In the wake of the CFTC passing position limit regulation mid-October, we put up a post contending that, if application of the rules mirrored application of prior limits, it would likely have a non-existent impact on our industry. The final rule is now in the Federal Register, and can be viewed here.
Fair warning- it’s a beast of a document at over 300 pages, the bulk of which is spent defending the CFTC’s rule from comments it had received from industry participants- most notably the CME.
For those following the situation, you know the rumor mill is ripe with speculation that one of the larger industry entities may sue the CFTC over the rule. The interesting part of the document, as it pertains to this possibility, is that the CFTC determined that they did not have to prove that speculation caused spikes in prices. Direct quote from the document:
The Commission does not believe it must first demonstrate the existence of excessive speculation or the resulting burdens in order to take preventive action through the imposition of position limits. Similarly, the Commission need not prove that such limits will in fact prevent such burdens.
To be fair, this comment is based on their interpretation of the directive given in the Dodd-Frank act- specifically the word “shall,” which they interpreted to mean that the limit imposition was mandatory. The response to this interpretation is that the law also mandates that the CFTC determine whether or not it is “necessary,” which would require conclusive data in one direction or another. We couldn’t find an effective response to this anywhere in the document. To us, that’s a problem.
We also mentioned in our recent post that the potential impact to watch would be on the regulation of swaps in a manner similar to exchange traded futures. The term “swap” still needs definition, but if current research is any indication, such a definition may be exceedingly hard to construct. From the International Swaps and Derivatives Association on Nov. 1st (emphasis ours):
What else can we find out from the trades in SwapClear? They recently analyzed nearly one million trades in their clearinghouse and identified the number of instances there were five or more trades that had 10 identical terms. It sounds like a lot of terms but it’s not. Currency, start date, end date, fixed rate, index (e.g., Libor), index tenor (e.g., 3-month), day count, business day convention, holidays and roll date. Seems like a pretty standardized trade to us. Yet we were surprised to learn that less than 9% of SwapClear’s trades met this definition of standardized.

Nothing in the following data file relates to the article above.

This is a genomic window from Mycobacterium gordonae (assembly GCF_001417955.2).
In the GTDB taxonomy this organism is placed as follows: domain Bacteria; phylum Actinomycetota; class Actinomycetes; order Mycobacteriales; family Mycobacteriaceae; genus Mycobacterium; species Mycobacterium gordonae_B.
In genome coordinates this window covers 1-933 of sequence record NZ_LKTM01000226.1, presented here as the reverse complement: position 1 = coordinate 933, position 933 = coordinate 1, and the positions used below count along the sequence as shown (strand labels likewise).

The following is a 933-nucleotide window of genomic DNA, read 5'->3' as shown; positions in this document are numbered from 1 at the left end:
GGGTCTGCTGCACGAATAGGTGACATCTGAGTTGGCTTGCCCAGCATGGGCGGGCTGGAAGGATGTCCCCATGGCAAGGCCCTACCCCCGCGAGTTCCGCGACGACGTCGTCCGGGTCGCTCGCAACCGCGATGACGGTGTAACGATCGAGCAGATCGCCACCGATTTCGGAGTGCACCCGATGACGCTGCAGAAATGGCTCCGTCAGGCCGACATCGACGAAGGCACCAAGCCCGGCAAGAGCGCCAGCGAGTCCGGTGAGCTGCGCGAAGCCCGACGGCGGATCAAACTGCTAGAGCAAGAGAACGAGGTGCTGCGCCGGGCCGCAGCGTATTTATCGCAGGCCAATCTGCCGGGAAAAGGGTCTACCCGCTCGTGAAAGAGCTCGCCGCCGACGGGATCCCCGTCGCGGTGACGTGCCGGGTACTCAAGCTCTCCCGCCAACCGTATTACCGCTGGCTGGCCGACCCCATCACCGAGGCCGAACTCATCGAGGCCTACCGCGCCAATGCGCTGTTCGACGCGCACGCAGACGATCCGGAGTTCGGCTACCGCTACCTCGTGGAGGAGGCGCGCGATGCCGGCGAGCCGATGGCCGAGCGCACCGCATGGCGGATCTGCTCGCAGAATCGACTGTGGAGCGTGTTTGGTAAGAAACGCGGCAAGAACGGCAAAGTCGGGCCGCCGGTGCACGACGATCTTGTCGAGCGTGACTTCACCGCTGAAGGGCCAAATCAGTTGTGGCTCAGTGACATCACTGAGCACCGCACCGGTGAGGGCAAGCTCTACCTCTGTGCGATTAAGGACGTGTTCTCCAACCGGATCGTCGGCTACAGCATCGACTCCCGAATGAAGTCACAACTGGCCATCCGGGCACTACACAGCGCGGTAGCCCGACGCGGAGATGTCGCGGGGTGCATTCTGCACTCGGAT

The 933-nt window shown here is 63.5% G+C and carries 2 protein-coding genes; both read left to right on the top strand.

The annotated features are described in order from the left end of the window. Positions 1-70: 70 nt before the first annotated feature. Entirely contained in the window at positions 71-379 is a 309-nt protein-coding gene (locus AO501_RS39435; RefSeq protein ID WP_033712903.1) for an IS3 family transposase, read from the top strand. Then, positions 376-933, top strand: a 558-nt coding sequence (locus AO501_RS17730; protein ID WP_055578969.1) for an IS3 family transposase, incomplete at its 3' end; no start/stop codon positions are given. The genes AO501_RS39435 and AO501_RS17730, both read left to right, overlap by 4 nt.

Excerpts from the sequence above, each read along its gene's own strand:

To date, SwapClear has done primarily dealer trades and dealers typically write “standardized” trades with one another. What the analysis tells us is two things. First, there just aren’t that many six-year sterling or dollar or euro swaps written in any day. If we think there might be 20 full-year maturities in the 17 currencies, that amounts to 340 possibilities alone and SwapClear clears probably around 2,000 trades a day. You do the math. Second, it seems dealers fine tune some of the terms they negotiate with other dealers. Fine tuning transactions is, of course, one of the great strengths of the OTC derivatives market. And keep in mind, these trades are all cleared, so it is not fine tuning for the sake of fine tuning.
Another interesting fact stands out in the SwapClear analysis. Over half of SwapClear’s trades are unique. So much for trading like futures.
We’ll have to wait and see how this plays out, but interesting food for thought.